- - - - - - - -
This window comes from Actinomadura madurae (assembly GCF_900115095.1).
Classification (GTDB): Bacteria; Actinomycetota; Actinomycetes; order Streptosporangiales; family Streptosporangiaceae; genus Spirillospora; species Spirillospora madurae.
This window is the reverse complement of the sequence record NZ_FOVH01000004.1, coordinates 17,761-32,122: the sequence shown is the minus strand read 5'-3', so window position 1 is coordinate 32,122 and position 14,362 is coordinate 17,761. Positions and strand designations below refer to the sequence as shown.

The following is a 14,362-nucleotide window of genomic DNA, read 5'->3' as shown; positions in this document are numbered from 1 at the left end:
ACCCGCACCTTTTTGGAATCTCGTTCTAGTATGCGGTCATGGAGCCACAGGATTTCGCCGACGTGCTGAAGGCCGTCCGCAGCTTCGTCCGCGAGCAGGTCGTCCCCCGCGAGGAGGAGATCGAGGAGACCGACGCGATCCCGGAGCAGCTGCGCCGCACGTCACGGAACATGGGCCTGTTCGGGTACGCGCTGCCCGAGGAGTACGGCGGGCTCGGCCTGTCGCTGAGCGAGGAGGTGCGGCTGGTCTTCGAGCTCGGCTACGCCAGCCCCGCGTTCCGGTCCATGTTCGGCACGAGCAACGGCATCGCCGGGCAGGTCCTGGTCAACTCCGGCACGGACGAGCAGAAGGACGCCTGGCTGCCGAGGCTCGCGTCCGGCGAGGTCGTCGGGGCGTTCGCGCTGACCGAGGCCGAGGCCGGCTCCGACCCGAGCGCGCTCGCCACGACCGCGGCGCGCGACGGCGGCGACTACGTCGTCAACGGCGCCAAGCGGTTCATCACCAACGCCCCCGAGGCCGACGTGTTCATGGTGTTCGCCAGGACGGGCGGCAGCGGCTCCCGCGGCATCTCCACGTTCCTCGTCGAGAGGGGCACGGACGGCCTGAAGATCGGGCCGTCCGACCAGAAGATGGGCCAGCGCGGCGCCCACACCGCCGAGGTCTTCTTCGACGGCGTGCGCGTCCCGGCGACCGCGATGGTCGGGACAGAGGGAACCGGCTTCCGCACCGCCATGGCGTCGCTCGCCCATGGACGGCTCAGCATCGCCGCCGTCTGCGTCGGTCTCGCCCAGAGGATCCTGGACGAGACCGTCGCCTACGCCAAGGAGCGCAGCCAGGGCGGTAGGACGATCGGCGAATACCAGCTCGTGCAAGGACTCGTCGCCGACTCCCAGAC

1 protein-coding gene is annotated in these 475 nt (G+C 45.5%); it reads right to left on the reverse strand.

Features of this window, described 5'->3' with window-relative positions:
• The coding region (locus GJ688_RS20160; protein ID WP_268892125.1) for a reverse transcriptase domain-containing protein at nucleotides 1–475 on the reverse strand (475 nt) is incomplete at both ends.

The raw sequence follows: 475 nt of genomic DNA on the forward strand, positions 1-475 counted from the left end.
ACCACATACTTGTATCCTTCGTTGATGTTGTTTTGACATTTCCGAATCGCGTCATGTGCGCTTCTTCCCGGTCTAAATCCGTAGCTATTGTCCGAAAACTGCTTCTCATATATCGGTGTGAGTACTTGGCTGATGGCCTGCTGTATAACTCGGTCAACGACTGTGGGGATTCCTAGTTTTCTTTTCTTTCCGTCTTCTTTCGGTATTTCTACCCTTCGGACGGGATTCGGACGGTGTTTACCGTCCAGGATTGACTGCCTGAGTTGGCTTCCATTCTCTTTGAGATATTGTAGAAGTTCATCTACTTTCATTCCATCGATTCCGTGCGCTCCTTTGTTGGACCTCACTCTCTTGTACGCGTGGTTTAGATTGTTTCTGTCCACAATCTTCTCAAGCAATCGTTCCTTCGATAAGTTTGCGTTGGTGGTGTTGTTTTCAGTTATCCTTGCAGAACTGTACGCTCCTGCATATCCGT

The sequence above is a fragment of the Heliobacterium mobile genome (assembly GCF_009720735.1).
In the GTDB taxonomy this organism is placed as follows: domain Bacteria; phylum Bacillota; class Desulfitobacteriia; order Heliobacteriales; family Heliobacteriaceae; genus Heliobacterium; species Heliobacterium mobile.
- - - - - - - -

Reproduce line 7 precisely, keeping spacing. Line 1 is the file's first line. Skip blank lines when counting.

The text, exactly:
Features of this window, described 5'->3' with window-relative positions: